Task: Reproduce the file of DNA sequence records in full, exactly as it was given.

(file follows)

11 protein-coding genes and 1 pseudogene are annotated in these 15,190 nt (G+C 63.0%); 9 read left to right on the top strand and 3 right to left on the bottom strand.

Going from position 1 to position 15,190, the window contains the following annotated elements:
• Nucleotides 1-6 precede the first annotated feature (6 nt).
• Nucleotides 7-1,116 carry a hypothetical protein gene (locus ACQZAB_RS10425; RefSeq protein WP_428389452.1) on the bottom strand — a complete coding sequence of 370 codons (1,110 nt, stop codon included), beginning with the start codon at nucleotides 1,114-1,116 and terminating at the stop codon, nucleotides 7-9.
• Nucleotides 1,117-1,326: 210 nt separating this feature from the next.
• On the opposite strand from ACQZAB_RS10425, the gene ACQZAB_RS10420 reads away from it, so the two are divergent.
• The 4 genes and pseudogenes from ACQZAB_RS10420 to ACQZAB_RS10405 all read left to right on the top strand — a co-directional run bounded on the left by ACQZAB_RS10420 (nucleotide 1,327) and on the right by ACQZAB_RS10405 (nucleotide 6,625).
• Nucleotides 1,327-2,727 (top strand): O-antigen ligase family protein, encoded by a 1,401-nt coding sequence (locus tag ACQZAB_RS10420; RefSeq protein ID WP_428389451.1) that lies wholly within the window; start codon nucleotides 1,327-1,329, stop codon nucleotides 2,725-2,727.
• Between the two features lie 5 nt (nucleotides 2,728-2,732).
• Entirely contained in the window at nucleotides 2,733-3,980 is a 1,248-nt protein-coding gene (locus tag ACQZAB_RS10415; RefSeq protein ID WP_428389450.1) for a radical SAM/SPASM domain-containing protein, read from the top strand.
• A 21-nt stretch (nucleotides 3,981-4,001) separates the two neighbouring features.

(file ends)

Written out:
11 protein-coding genes and 1 pseudogene are annotated in these 15,190 nt (G+C 63.0%); 9 read left to right on the top strand and 3 right to left on the bottom strand.

Going from position 1 to position 15,190, the window contains the following annotated elements:
• Nucleotides 1-6 precede the first annotated feature (6 nt).
• Nucleotides 7-1,116 carry a hypothetical protein gene (locus ACQZAB_RS10425; RefSeq protein WP_428389452.1) on the bottom strand — a complete coding sequence of 370 codons (1,110 nt, stop codon included), beginning with the start codon at nucleotides 1,114-1,116 and terminating at the stop codon, nucleotides 7-9.
• Nucleotides 1,117-1,326: 210 nt separating this feature from the next.
• On the opposite strand from ACQZAB_RS10425, the gene ACQZAB_RS10420 reads away from it, so the two are divergent.
• The 4 genes and pseudogenes from ACQZAB_RS10420 to ACQZAB_RS10405 all read left to right on the top strand — a co-directional run bounded on the left by ACQZAB_RS10420 (nucleotide 1,327) and on the right by ACQZAB_RS10405 (nucleotide 6,625).
• Nucleotides 1,327-2,727 (top strand): O-antigen ligase family protein, encoded by a 1,401-nt coding sequence (locus tag ACQZAB_RS10420; RefSeq protein ID WP_428389451.1) that lies wholly within the window; start codon nucleotides 1,327-1,329, stop codon nucleotides 2,725-2,727.
• Between the two features lie 5 nt (nucleotides 2,728-2,732).
• Entirely contained in the window at nucleotides 2,733-3,980 is a 1,248-nt protein-coding gene (locus tag ACQZAB_RS10415; RefSeq protein ID WP_428389450.1) for a radical SAM/SPASM domain-containing protein, read from the top strand.
• A 21-nt stretch (nucleotides 3,981-4,001) separates the two neighbouring features.